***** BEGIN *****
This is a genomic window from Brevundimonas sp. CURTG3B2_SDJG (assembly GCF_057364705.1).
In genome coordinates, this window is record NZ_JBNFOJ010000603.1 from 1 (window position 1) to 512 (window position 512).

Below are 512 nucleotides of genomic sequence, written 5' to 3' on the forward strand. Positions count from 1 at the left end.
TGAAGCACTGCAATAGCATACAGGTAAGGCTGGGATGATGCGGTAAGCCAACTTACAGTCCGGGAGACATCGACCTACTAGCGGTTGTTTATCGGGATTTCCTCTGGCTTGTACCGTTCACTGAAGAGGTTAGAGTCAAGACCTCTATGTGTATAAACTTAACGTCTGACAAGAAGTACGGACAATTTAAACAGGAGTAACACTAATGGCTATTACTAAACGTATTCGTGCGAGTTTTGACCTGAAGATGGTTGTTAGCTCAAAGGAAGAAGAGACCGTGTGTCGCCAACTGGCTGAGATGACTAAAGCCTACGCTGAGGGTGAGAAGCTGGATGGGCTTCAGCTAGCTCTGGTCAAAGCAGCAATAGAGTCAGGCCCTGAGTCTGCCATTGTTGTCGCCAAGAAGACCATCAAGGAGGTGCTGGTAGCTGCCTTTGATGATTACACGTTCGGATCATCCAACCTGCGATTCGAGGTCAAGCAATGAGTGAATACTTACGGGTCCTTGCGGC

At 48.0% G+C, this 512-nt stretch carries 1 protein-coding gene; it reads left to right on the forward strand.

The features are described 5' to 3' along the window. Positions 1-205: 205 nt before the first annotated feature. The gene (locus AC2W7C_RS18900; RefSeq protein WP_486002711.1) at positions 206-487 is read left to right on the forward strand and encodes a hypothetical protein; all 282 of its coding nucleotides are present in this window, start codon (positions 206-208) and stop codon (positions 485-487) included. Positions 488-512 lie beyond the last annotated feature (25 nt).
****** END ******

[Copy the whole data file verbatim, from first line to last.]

This is a genomic window from Brevundimonas sp. CURTG3B2_SDJG (assembly GCF_057364705.1).
In genome coordinates, this window is record NZ_JBNFOJ010000603.1 from 1 (window position 1) to 512 (window position 512).

Below are 512 nucleotides of genomic sequence, written 5' to 3' on the forward strand. Positions count from 1 at the left end.
TGAAGCACTGCAATAGCATACAGGTAAGGCTGGGATGATGCGGTAAGCCAACTTACAGTCCGGGAGACATCGACCTACTAGCGGTTGTTTATCGGGATTTCCTCTGGCTTGTACCGTTCACTGAAGAGGTTAGAGTCAAGACCTCTATGTGTATAAACTTAACGTCTGACAAGAAGTACGGACAATTTAAACAGGAGTAACACTAATGGCTATTACTAAACGTATTCGTGCGAGTTTTGACCTGAAGATGGTTGTTAGCTCAAAGGAAGAAGAGACCGTGTGTCGCCAACTGGCTGAGATGACTAAAGCCTACGCTGAGGGTGAGAAGCTGGATGGGCTTCAGCTAGCTCTGGTCAAAGCAGCAATAGAGTCAGGCCCTGAGTCTGCCATTGTTGTCGCCAAGAAGACCATCAAGGAGGTGCTGGTAGCTGCCTTTGATGATTACACGTTCGGATCATCCAACCTGCGATTCGAGGTCAAGCAATGAGTGAATACTTACGGGTCCTTGCGGC

At 48.0% G+C, this 512-nt stretch carries 1 protein-coding gene; it reads left to right on the forward strand.

The features are described 5' to 3' along the window. Positions 1-205: 205 nt before the first annotated feature. The gene (locus AC2W7C_RS18900; RefSeq protein WP_486002711.1) at positions 206-487 is read left to right on the forward strand and encodes a hypothetical protein; all 282 of its coding nucleotides are present in this window, start codon (positions 206-208) and stop codon (positions 485-487) included. Positions 488-512 lie beyond the last annotated feature (25 nt).